Employers hoping to cut health care costs look first toward low-hanging fruit, such as encouraging employees to reduce or eliminate unhealthy behaviors - and perhaps none is more preventable than smoking. Certainly few are more expensive - a smoker costs a company $12,000 more a year than a nonsmoker, with the total annual medical price tag running north of $95 billion. Tack on another $97 billion a year that the Centers for Disease Control and Prevention says smokers cause in lost productivity, and it's easy to see why CFOs and benefits managers would want to put smokers clearly in their sights.

"If you want to affect future health care costs, tobacco is the way to go," says Chris Bostic, deputy director for policy at Action on Smoking and Health, citing a study conducted in California that revealed for every dollar the state spent on tobacco prevention, it saved $18 in health care costs.

However, for employers looking to replicate that type of success through smoke-free policies and tobacco-cessation programs, it's important to note that much of the country has some kind of lifestyle protection or "smokers' rights" law on the books. With that in mind, companies, particularly those that straddle state lines, must review their policies, as well as state law, carefully or risk facing a discrimination lawsuit.

John Thurman, an employment attorney with New Jersey-based Farrell & Thurman, says that while supporting"[tobacco]-cessation programs and that type of thing" is always a good call, business leaders should try to keep such policies non-invasive.

While "in most states, the employer has control over the actual workplace [and] there are laws that prohibit smoking in offices and public spaces ... you cannot discriminate against someone for smoking on their own time," he says. In 29 states, that is the law.

In those states, "lifestyle laws," Bostic says, "basically put smokers into a protected class - similar to being protected by your ethnic background or country of origin. This means that you can't take smoking into account with promotions, hiring and firing."

Ironically, Bostic continues, despite protections for smokers, "You can [legally opt to] not hire someone because they're blonde in most places."



Laws are 'toothless'

However, Bostic asserts that smoker protections are little more than a legal nuisance for employers, saying "many of the laws are toothless and easily avoided." Virginia's statute applies only to state employees, for example, and New Hampshire's has long been dodged by employers who simply ban workers from coming in with detectable tobacco odor, or "thirdhand smoke."

Many of the states with laws protecting smoking (including Illinois, Minnesota and Montana) still allow employers to charge smokers higher health care premiums. Others, such as Tennessee, Colorado and Louisiana, only apply their protections to current employees, not future hires.

Still, Thurman says, companies should be mindful of their state's restrictions, particularly in the hiring process. In job announcements, he says, "Don't put in stuff like 'non-smokers preferred,' because you're creating a record." In addition, he advises multistate employers that "anytime you are introducing a policy that's going to apply to multiple facilities, [make] a habit of checking things like vacation policies [and] schedules for paying wages, but [don't] forget about these lifestyle law issues, because what would be legal in Michigan would be illegal in New Jersey."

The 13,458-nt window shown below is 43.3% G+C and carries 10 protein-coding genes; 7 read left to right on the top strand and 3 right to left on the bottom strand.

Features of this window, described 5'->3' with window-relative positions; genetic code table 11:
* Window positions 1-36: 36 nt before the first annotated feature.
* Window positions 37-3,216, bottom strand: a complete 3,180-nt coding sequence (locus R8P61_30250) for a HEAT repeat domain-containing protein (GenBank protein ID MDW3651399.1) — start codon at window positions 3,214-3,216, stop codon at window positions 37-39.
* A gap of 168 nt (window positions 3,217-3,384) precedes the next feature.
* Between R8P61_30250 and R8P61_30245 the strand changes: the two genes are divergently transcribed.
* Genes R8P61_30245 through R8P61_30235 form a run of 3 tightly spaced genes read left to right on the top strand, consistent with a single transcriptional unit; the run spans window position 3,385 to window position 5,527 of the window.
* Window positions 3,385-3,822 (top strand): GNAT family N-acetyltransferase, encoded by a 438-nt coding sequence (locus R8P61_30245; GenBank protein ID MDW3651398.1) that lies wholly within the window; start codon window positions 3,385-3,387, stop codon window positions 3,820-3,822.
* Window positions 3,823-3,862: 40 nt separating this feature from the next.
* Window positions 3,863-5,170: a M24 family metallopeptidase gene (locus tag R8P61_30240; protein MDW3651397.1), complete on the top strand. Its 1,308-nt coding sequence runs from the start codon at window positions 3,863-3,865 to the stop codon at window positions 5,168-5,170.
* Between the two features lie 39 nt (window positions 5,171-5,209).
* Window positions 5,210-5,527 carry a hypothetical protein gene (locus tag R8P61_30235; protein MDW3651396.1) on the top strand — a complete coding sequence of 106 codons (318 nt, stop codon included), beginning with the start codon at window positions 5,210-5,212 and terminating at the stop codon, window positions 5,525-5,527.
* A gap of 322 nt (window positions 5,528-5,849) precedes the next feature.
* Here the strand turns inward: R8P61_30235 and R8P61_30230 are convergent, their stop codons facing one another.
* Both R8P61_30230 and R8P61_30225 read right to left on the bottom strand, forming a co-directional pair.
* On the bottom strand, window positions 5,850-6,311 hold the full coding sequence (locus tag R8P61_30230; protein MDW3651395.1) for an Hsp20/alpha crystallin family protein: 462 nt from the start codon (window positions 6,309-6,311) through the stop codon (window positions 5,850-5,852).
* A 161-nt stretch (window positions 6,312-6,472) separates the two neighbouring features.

For employers operating in a state with lifestyle laws but that still want to encourage better health, "the best [thing to] do is highly encourage employees to quit," Bostic says - meaning, quit smoking, not quit their job.

Some experts, however, see a slippery slope in efforts to ban smoking from workers' lives. Yes, it could reduce health care costs, they say, but so could policies that forbid skiing, eating ice cream or watching four hours of TV each night. Where do employers draw the line between curbing costly behavior and Big Brother-like control over people's personal choices?

R. Joseph Barton is a partner with Cohen Milstein who specializes in employee benefits law. He says "wellness programs" that "require someone to verify that [an employee] is not using tobacco" have transgressed into privacy intrusion.

"I think there's two different questions," Barton says, the first being "whether or not you hire someone because of things that they do outside the workplace that don't interfere with their job. And it's my opinion [that it's] not the employer's business any more than saying 'I'm not going to hire people because they ride motorcycles, because I think that's a dangerous activity.' You know there's a whole host of things that [one could] consider unhealthy. If it doesn't interfere with their work performance, why does the employer have a say on it?

"The second question is: Do you want to encourage people to engage in more healthy behavior? And to the extent that you encourage that, I think that is fine."

Put simply, Bostic advises benefits professionals to "do everything you can to help your employees be smoke-free, but don't vilify them." He also notes that while the United States has done a good job reducing tobacco use nationwide, the opposite is true globally.

"The World Health Organization estimates that 100 million died in the 20th century from smoking," Bostic says. "They estimate [that] this century, it'll be a billion."

And that brings us right back to where we started - cost: cost of human lives, cost to society at large and massive medical costs. Surely any employer out to eradicate smoking would cite cost as among their primary motivators, but advocates like Barton are far from convinced. "That is an argument," he says. "Whether or not it's legal is another question."

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